From our small world we have gazed upon the cosmic ocean for untold
thousands of years. Ancient astronomers observed points of light
that appeared to move among the stars. They called these objects
planets, meaning wanderers, and named them after Roman deities --
Jupiter, king of the gods; Mars, the god of war; Mercury, messenger
of the gods; Venus, the god of love and beauty, and Saturn, father
of Jupiter and god of agriculture. The stargazers also observed
comets with sparkling tails, and meteors or shooting stars apparently
falling from the sky.
Science flourished during the European Renaissance. Fundamental
physical laws governing planetary motion were discovered, and the
orbits of the planets around the Sun were calculated. In the 17th
century, astronomers pointed a new device called the telescope at
the heavens and made startling discoveries.
But the years since 1959 have amounted to a golden age of solar
system exploration. Advancements in rocketry after World War II
enabled our machines to break the grip of Earth's gravity and travel
to the Moon and to other planets.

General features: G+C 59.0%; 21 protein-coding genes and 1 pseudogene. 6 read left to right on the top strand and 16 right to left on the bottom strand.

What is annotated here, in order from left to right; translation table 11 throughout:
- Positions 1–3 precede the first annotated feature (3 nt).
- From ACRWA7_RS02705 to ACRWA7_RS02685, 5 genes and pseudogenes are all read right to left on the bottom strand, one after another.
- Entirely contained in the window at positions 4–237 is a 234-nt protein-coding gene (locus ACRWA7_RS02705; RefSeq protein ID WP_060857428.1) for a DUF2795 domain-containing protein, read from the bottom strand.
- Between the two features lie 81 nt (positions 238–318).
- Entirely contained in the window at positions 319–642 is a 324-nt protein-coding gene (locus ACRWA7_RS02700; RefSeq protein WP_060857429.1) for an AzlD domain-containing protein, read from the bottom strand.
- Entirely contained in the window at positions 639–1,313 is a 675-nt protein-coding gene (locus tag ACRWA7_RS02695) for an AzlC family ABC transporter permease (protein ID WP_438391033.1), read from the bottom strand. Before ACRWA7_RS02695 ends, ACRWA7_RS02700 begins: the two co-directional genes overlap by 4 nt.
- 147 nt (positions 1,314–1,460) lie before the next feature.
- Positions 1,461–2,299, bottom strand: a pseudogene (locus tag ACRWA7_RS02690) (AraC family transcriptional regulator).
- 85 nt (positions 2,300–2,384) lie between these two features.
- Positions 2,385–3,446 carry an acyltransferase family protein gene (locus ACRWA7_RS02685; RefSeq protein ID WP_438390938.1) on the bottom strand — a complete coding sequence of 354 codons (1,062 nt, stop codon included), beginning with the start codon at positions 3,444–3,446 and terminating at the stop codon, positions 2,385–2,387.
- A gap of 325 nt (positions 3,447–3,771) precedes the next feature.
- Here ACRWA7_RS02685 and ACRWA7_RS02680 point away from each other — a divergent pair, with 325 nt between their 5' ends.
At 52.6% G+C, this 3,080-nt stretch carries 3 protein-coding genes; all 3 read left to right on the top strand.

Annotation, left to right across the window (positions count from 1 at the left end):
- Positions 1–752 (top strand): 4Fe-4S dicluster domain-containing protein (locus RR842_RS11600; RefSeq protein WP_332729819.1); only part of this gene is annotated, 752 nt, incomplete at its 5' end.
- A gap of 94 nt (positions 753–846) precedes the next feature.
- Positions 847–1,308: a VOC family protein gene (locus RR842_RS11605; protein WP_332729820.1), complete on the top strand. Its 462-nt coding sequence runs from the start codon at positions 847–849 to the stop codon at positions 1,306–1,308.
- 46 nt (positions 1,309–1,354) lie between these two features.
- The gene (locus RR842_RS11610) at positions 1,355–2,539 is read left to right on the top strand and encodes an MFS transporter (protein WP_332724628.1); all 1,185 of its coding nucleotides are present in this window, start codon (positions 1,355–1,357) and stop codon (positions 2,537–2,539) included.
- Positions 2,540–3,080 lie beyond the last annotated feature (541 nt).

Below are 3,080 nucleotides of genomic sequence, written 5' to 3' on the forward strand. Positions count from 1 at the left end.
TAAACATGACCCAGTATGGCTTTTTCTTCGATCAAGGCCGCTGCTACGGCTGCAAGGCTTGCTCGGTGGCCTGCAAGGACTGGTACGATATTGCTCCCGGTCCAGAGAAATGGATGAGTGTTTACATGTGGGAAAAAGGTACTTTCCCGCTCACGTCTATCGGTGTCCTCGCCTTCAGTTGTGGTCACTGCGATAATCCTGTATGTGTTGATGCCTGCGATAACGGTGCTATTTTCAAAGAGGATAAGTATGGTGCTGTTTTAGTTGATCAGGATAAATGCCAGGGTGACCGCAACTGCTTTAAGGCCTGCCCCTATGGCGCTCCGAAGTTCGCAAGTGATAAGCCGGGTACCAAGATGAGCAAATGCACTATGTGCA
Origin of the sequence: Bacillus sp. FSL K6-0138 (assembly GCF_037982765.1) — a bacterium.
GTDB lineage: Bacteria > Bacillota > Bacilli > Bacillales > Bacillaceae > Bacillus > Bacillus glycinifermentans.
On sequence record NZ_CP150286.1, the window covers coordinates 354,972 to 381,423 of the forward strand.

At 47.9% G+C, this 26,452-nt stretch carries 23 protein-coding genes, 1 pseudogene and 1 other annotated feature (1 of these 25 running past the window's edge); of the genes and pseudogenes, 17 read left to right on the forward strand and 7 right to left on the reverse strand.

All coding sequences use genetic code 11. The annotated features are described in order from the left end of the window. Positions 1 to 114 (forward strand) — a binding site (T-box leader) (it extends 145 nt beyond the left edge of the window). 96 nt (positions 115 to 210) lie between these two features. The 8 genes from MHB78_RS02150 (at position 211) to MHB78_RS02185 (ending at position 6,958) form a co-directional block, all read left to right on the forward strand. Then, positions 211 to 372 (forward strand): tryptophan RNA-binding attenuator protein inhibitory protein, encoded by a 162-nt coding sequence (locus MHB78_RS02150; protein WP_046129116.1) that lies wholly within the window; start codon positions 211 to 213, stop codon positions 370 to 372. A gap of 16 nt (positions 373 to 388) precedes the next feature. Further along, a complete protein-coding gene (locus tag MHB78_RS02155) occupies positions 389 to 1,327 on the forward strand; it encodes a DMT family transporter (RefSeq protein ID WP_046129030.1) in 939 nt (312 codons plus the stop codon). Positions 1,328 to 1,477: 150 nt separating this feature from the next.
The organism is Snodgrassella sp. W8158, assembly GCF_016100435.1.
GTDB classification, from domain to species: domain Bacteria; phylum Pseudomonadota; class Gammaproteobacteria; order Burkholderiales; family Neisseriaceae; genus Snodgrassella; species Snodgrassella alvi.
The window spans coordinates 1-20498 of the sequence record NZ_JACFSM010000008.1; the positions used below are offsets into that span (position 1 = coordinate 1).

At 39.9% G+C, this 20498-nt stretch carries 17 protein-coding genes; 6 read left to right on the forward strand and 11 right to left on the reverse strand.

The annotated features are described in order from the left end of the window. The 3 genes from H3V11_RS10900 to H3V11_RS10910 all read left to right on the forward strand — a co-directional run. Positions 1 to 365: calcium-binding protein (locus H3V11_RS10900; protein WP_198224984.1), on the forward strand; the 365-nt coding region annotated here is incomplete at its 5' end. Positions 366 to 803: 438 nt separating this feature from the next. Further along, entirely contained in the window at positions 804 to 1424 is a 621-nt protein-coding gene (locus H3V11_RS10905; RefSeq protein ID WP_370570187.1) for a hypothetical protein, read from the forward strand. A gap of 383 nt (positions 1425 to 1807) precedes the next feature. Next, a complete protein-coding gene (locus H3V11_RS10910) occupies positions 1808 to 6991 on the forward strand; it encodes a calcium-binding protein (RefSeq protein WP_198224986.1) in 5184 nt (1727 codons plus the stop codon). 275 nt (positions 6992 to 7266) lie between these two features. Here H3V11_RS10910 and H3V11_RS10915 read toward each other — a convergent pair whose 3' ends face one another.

The United States has sent automated spacecraft, then human-crewed
expeditions, to explore the Moon. Our automated machines have orbited
and landed on Venus and Mars, explored the Sun's environment, observed
comets, and asteroids, and made close-range surveys while flying
past Mercury, Jupiter, Saturn, Uranus and Neptune.
These travelers brought a quantum leap in our knowledge and understanding
of the solar system. Through the electronic sight and other "senses"
of our automated spacecraft, color and complexion have been given
to worlds that for centuries appeared to Earth-bound eyes as fuzzy
disks or indistinct points of light. And dozens of previously unknown
objects have been discovered.
Future historians will likely view these pioneering flights through
the solar system as some of the most remarkable achievements of
the 20th century.